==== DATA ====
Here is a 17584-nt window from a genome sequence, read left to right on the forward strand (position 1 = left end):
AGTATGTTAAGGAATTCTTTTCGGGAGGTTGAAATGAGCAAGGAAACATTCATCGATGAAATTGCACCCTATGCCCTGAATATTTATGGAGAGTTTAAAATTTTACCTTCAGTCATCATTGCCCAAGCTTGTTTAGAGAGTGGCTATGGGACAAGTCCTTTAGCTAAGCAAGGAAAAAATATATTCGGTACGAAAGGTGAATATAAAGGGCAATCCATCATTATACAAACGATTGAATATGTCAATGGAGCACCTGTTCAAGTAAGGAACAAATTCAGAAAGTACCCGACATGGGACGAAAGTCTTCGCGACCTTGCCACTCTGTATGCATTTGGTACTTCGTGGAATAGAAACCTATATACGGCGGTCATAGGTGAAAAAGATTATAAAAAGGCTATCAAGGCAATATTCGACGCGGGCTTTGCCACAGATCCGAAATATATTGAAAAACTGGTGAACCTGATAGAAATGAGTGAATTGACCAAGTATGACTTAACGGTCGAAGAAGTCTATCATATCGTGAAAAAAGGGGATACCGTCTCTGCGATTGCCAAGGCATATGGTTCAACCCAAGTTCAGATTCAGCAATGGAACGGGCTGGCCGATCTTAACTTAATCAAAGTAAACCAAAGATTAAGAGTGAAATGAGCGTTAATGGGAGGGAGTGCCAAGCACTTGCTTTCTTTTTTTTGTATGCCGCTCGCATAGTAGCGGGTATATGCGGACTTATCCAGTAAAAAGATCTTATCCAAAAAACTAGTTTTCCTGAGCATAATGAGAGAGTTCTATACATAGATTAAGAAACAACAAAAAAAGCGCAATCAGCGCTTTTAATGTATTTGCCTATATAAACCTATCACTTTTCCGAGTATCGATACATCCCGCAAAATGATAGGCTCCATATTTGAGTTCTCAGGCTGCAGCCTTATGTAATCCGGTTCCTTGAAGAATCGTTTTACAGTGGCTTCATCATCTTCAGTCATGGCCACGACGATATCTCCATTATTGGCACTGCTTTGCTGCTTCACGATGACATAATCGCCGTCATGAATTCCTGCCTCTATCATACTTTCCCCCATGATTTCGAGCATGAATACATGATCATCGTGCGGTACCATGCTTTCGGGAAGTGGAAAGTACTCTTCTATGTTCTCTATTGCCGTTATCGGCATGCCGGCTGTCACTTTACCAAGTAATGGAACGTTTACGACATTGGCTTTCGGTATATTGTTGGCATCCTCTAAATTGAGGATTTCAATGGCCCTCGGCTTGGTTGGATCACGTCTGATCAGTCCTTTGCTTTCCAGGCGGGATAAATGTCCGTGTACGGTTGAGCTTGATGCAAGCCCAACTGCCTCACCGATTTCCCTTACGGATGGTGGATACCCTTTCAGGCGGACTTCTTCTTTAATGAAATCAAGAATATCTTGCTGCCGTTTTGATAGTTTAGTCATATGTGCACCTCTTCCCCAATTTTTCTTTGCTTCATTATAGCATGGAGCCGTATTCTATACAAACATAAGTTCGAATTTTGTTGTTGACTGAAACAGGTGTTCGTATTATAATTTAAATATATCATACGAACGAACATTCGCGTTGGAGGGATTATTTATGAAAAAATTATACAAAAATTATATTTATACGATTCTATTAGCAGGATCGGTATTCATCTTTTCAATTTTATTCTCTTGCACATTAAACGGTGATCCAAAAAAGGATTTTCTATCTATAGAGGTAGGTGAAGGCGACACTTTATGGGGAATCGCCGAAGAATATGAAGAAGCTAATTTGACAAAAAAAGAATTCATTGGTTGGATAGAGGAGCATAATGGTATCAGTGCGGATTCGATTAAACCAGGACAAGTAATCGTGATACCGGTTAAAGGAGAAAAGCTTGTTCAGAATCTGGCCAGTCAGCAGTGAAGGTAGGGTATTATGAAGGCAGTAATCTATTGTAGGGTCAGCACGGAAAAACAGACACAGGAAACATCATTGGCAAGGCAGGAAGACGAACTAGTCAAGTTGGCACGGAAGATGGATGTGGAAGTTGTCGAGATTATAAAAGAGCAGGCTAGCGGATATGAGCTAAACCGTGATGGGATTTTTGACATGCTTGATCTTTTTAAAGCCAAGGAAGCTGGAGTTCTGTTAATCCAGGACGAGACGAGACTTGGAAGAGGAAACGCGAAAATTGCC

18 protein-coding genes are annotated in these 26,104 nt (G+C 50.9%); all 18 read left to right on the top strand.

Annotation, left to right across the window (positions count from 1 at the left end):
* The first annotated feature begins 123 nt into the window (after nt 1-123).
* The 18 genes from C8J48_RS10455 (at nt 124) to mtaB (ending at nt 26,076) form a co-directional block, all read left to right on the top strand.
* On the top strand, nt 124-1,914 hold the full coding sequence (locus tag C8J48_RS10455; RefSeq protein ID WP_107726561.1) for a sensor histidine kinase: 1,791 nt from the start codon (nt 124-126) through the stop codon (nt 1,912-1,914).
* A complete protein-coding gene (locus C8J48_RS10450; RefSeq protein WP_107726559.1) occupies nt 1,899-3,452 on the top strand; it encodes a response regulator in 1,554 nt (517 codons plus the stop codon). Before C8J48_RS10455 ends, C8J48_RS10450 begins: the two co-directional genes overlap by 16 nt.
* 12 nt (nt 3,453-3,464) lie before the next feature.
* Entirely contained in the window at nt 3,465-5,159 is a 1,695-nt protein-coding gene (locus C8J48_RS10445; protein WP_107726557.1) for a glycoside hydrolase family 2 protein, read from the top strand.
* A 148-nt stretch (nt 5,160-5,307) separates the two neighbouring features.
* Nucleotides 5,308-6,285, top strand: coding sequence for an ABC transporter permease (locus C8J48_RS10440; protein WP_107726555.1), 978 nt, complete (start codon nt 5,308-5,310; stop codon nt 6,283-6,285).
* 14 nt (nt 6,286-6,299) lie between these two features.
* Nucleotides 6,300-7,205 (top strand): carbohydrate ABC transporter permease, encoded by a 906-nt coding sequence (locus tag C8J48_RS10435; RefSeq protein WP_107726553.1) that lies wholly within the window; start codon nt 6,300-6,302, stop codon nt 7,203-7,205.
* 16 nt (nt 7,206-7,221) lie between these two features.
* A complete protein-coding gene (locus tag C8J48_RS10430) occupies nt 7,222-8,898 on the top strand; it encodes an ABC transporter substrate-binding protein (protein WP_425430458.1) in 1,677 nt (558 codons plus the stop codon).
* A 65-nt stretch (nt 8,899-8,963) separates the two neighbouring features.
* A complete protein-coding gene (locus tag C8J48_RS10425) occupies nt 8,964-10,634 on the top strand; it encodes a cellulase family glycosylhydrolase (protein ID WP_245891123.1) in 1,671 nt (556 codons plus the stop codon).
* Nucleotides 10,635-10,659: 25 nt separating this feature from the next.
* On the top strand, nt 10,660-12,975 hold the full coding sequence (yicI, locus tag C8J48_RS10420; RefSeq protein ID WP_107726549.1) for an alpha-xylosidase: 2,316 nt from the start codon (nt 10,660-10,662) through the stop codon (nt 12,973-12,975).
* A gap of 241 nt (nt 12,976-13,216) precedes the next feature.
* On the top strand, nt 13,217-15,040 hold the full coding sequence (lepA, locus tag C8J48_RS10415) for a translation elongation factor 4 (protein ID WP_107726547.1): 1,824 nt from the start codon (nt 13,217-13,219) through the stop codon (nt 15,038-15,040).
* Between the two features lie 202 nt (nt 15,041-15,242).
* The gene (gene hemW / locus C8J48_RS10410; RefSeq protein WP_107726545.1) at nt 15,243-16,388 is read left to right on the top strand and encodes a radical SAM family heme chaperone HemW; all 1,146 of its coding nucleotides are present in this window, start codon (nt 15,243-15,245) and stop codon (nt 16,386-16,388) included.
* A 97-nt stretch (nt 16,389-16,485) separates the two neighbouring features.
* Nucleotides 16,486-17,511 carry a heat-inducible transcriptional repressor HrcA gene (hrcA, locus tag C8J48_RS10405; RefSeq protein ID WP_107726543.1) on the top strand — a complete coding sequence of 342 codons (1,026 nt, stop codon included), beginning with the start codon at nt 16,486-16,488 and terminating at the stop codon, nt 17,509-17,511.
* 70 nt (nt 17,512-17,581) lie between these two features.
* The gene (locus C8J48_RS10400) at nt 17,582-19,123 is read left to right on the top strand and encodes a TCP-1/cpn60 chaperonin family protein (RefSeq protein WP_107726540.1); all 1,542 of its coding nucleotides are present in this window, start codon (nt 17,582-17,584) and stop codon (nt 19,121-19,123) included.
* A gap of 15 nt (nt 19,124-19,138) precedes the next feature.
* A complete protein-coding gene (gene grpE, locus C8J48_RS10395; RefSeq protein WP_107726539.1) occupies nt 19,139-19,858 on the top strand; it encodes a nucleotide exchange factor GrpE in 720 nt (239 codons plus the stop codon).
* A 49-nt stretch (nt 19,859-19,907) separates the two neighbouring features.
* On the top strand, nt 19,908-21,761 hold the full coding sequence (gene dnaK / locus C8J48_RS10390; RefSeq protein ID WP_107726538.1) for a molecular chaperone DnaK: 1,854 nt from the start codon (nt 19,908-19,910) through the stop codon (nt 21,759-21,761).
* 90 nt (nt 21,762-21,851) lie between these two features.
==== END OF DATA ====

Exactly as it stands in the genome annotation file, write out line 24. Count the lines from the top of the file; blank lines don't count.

* The gene (gene hemW / locus C8J48_RS10410; RefSeq protein WP_107726545.1) at nt 15,243-16,388 is read left to right on the top strand and encodes a radical SAM family heme chaperone HemW; all 1,146 of its coding nucleotides are present in this window, start codon (nt 15,243-15,245) and stop codon (nt 16,386-16,388) included.